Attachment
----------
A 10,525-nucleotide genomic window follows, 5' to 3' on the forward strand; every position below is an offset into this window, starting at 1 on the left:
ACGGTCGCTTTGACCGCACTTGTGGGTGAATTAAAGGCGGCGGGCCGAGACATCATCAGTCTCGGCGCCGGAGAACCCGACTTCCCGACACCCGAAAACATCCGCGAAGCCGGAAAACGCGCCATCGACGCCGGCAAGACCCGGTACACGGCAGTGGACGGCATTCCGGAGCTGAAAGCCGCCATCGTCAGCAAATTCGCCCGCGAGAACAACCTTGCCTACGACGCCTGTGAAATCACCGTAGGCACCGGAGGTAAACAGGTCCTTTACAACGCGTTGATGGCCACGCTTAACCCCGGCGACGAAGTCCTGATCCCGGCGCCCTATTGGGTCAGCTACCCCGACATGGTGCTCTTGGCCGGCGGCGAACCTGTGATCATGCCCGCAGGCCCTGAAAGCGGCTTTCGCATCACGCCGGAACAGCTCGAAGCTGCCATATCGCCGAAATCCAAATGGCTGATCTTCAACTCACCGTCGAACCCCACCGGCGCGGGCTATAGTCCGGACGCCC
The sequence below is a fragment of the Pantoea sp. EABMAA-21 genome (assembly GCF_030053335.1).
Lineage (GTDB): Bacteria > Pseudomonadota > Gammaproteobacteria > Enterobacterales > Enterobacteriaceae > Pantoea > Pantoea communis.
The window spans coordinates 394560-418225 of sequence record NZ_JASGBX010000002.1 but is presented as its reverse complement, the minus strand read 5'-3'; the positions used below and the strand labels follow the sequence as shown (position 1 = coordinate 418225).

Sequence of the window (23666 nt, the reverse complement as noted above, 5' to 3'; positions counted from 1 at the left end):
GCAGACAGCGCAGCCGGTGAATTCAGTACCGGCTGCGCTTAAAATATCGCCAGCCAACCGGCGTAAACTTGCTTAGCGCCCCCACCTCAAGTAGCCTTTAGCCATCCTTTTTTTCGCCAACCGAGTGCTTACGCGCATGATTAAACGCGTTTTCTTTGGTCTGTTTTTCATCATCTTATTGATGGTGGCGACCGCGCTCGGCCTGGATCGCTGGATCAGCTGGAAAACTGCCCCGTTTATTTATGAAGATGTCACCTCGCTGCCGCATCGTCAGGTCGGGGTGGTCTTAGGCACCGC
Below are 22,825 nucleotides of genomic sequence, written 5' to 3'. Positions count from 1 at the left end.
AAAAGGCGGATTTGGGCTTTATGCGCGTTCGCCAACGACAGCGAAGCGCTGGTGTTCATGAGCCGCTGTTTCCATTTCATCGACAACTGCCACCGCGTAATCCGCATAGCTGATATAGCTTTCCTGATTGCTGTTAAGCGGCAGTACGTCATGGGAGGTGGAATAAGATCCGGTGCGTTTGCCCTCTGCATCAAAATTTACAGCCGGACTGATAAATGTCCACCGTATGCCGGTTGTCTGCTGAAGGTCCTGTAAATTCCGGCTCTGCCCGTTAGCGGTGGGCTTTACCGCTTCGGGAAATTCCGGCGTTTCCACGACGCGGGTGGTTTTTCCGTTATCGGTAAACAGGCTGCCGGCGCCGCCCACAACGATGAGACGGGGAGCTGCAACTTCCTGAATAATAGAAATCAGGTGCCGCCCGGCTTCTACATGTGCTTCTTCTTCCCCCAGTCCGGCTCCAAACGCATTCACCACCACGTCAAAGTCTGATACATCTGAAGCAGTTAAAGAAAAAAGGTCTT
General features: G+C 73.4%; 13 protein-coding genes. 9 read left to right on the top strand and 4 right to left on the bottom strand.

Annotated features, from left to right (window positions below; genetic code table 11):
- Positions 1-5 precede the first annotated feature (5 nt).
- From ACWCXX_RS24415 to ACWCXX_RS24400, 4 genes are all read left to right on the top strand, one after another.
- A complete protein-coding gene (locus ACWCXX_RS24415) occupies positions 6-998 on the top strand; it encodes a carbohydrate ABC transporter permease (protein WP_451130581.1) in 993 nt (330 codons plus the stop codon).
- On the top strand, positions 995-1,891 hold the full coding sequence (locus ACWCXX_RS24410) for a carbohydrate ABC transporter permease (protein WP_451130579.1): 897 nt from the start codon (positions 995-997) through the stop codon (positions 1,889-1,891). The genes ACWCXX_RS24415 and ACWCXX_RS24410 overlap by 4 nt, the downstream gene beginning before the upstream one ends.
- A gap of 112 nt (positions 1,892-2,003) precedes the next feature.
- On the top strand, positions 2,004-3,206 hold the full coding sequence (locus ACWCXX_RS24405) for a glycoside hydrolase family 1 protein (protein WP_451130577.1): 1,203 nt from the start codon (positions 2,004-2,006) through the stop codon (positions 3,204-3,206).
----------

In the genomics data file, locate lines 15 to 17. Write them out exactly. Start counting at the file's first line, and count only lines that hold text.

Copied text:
- On the top strand, positions 995-1,891 hold the full coding sequence (locus ACWCXX_RS24410) for a carbohydrate ABC transporter permease (protein WP_451130579.1): 897 nt from the start codon (positions 995-997) through the stop codon (positions 1,889-1,891). The genes ACWCXX_RS24415 and ACWCXX_RS24410 overlap by 4 nt, the downstream gene beginning before the upstream one ends.
- A gap of 112 nt (positions 1,892-2,003) precedes the next feature.
- On the top strand, positions 2,004-3,206 hold the full coding sequence (locus ACWCXX_RS24405) for a glycoside hydrolase family 1 protein (protein WP_451130577.1): 1,203 nt from the start codon (positions 2,004-2,006) through the stop codon (positions 3,204-3,206).